Green Olive Gnocchi Recipe
Have any of you ever made a sauce from green olives? Me either. Until now. I found myself with a large container of pitted, herb-flecked green olives. And I mean a laaarge container. I don't know what I was thinking. I guess I bought them, intending to use them as part of a dinner spread for friends. Then promptly forgot they existed. I found them the following morning hiding behind a container of feta. And so, olive season on Pierce Street begins. You can imagine my excitement when, I came across a recipe I'd tagged many months ago in Maggie Beer's book, Maggie's Harvest. She makes green olive gnocchi, then tosses it in a quirky, off-beat lightly creamy green olive sauce. The perfect way to put a dent in my olive supply.
Before we start, let me warn you, this isn't a particularly attractive sauce. And, I'm being kind here. But the sauce is assertive and deliciously distinctive. Here's a case where finishing the gnocchi with a few flavorful garnishes like fried capers and chives made all the aesthetic difference in the world.
As far as the specifics go - it's worth noting, I did a quick version of Maggie's recipe, reflected in the recipe below. I used store-bought gnocchi, and pan-fried it until it was deeply golden and crusted, instead of making the gnocchi from scratch. You can dress the gnocchi lightly, or more heavily, based on your preference. The leftover green olive sauce kept nicely in the refrigerator for the better part of a week, and was delicious on pasta, over brown rice, and alongside a bit of crumbled goat cheese in an omelette.
I hope some of you give this a try. And now that I'm thinking about it, I think you could introduce some blanched broccoli if you like - a good way to get some green vegetables on the plate. Or even better, you might cut the florets extra small, and toss them in the pan with the gnocchi at the last minute to cook that way.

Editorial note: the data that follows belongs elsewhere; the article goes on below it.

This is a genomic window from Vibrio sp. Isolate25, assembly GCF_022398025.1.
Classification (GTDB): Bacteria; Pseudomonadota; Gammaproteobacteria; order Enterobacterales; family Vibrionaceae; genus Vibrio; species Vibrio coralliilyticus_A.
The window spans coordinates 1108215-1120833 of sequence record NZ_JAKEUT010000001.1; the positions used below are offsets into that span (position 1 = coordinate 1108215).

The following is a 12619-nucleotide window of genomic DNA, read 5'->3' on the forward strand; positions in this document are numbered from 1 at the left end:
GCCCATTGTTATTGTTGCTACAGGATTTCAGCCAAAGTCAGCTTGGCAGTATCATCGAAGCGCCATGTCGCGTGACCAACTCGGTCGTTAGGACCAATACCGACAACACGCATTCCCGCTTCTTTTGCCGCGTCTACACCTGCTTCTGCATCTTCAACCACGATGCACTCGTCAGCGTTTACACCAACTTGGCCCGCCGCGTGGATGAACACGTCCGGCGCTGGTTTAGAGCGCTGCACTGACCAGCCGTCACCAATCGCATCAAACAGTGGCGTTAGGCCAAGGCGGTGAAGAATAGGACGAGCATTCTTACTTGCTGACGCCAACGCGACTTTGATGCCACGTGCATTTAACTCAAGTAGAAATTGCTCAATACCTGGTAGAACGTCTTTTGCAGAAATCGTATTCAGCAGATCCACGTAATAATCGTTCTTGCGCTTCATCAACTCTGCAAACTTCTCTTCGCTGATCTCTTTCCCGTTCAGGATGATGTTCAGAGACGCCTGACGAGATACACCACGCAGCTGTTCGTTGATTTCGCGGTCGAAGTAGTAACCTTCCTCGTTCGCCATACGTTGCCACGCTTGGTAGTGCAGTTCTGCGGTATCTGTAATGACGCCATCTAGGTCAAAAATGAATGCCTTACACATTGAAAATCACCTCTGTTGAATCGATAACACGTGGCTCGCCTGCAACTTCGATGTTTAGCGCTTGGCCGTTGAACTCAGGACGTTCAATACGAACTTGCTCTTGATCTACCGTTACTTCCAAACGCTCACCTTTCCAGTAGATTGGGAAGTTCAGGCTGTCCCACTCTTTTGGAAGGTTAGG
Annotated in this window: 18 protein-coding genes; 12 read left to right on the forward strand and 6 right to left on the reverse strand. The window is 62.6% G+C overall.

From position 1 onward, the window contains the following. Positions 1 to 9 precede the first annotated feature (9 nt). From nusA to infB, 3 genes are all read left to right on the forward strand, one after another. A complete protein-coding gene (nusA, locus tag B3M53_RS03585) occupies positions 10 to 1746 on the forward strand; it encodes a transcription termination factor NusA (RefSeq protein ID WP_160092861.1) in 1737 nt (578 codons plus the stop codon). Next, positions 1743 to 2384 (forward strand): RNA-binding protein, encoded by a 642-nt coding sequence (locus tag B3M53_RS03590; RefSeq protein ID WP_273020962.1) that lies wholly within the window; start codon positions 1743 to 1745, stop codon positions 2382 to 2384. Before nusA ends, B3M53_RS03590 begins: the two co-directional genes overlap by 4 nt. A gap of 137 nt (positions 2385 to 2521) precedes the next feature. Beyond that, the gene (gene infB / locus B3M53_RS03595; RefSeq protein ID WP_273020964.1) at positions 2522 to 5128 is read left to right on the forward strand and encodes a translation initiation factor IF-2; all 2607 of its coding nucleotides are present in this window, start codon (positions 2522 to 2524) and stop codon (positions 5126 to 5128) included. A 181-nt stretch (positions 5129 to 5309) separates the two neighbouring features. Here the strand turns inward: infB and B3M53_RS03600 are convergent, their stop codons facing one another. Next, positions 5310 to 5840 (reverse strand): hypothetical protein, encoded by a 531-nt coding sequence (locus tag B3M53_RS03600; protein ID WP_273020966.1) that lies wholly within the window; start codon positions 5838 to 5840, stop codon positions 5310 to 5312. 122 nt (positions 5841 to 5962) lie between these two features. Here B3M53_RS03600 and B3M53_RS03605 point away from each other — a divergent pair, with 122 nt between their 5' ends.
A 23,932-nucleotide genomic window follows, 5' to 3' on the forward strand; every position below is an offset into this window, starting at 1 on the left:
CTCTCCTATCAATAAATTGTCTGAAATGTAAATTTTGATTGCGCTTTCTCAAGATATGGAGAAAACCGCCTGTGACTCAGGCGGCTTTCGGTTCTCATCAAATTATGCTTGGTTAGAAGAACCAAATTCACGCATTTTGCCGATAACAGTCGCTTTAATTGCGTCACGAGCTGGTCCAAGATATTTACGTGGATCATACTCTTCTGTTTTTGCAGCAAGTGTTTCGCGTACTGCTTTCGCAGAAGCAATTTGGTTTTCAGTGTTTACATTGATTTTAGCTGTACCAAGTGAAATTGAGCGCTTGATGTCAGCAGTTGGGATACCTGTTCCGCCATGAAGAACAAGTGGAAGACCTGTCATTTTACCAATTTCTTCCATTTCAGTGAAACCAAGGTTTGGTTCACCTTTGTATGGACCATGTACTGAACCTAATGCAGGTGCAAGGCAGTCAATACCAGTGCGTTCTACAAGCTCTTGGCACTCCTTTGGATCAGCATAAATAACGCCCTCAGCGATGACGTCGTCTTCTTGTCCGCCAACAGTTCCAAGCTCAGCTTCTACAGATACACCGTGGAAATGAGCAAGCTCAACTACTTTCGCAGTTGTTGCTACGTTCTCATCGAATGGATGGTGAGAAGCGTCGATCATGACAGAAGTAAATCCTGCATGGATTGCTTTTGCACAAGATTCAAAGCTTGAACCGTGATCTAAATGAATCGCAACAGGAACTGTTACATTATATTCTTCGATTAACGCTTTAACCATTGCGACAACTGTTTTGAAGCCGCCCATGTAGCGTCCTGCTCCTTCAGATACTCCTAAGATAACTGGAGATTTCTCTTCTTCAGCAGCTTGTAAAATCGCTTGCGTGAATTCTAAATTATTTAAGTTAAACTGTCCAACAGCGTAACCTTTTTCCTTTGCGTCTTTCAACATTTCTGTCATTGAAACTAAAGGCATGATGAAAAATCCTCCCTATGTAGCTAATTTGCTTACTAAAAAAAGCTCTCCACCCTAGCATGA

Green Olive Gnocchi Recipe
You can see the olives I used in the photo up above. They were pitted and tossed with Herbes de Provence. I'm inclined to tell you to avoid canned olives here, seek out an olive bar if possible and go from there. Many Whole Foods Markets, Italian grocers, and natural food stores have olive bars, often near the cheese section.
3 cloves garlic, finely chopped
1 large yellow onion, finely chopped
3 tablespoons extra-virgin olive oil or clarified butter
scant 3/4 cup / 180 ml vegetable broth
1/3 cup / 80 ml heavy cream
1 2/3 cup / 200 g green olives, pitted and chopped
fresh lemon juice
1 pound store-bought gnocchi, either fresh or packaged
top with: fried capers, bread crumbs, toasted almonds, and/or chives
In a large skillet over medium high heat, saute the garlic and onion in the 1 tablespoon of the olive oil, until softened, a few minutes. Add the both and cream and bring to a simmer. Remove from heat, add the olives and let cool for a couple minutes. Transfer to a bowl and puree with a hand blender. Thin with a bit more warm cream or water if needed. Taste and add a bit of fresh lemon juice if you like. Set aside and keep warm.
Heat the remaining 2 tablespoons of olive oil In a large skillet over medium high heat. Pan-fry the gnocchi in a single layer until golden on both sides. Working in two batches if needed. A few of you have asked if you need to boil the gnocchi first, nope!
Toss the gnocchi with half of the sauce, taste, and add more sauce if you like. Salt and pepper to taste, then serve topped with fried capers, toasted bread crumbs, toasted almonds, and/or chives.
Any leftover sauce can be refrigerated for a few days.
Serves 4 - 6.
Prep time: 10 min - Cook time: 10 min